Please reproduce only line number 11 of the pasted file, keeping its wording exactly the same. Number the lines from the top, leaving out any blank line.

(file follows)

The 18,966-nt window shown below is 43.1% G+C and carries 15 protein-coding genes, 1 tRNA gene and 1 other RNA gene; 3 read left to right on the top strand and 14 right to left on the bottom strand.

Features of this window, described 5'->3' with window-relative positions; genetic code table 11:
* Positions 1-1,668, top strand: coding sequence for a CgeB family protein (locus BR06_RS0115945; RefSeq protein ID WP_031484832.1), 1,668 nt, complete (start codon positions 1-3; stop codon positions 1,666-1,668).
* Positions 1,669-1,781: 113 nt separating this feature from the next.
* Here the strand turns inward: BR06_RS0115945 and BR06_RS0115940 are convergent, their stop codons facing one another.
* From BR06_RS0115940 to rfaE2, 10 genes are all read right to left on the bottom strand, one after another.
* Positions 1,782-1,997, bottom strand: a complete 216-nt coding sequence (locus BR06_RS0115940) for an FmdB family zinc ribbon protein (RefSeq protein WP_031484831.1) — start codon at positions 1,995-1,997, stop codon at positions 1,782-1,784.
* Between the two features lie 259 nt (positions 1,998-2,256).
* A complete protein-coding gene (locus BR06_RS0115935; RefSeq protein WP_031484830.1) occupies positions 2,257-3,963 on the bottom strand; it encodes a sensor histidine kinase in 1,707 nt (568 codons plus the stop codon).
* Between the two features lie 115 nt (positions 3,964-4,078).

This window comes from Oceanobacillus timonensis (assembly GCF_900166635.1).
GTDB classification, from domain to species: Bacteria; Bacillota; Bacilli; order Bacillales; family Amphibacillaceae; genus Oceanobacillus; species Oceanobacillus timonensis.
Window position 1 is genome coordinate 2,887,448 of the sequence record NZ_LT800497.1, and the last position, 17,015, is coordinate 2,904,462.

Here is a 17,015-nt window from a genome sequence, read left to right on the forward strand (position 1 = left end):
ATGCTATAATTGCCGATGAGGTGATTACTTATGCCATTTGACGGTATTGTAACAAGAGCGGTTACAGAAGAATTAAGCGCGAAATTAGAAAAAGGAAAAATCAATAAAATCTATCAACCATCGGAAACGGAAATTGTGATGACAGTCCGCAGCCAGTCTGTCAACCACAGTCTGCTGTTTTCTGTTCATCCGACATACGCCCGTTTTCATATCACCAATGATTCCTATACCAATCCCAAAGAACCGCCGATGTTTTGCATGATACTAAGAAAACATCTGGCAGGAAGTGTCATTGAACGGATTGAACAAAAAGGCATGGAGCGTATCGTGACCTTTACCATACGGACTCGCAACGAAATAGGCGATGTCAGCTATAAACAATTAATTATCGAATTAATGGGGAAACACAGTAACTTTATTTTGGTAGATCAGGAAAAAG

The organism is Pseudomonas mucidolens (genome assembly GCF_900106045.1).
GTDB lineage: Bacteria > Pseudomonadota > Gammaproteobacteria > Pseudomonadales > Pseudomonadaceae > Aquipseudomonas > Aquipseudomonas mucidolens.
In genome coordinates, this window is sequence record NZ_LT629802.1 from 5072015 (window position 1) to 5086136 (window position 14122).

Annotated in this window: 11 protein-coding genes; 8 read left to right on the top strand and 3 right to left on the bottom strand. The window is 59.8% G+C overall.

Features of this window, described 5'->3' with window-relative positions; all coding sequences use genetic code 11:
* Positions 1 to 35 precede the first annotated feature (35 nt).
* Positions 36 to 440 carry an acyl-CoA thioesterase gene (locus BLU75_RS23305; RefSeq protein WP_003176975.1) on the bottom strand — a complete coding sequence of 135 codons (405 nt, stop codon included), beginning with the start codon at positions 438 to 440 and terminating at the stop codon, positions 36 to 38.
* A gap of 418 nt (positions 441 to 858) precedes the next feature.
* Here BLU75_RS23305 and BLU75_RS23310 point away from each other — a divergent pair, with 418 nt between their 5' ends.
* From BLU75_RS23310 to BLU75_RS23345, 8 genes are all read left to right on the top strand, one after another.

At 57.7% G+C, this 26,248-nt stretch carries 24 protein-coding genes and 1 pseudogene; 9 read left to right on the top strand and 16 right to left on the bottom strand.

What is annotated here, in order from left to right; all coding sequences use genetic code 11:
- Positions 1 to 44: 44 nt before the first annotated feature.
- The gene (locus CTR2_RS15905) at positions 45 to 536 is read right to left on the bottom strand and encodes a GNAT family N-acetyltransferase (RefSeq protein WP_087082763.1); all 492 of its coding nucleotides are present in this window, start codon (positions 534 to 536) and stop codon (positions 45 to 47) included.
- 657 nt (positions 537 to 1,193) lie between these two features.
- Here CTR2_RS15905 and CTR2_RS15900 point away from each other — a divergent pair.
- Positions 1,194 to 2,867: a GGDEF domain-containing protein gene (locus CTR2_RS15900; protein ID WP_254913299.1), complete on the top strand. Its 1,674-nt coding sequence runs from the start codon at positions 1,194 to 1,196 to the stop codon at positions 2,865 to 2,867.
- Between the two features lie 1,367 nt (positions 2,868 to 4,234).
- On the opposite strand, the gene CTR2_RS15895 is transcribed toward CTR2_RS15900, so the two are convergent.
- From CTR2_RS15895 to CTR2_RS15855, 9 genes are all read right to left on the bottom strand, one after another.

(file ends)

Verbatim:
This window comes from Oceanobacillus timonensis (assembly GCF_900166635.1).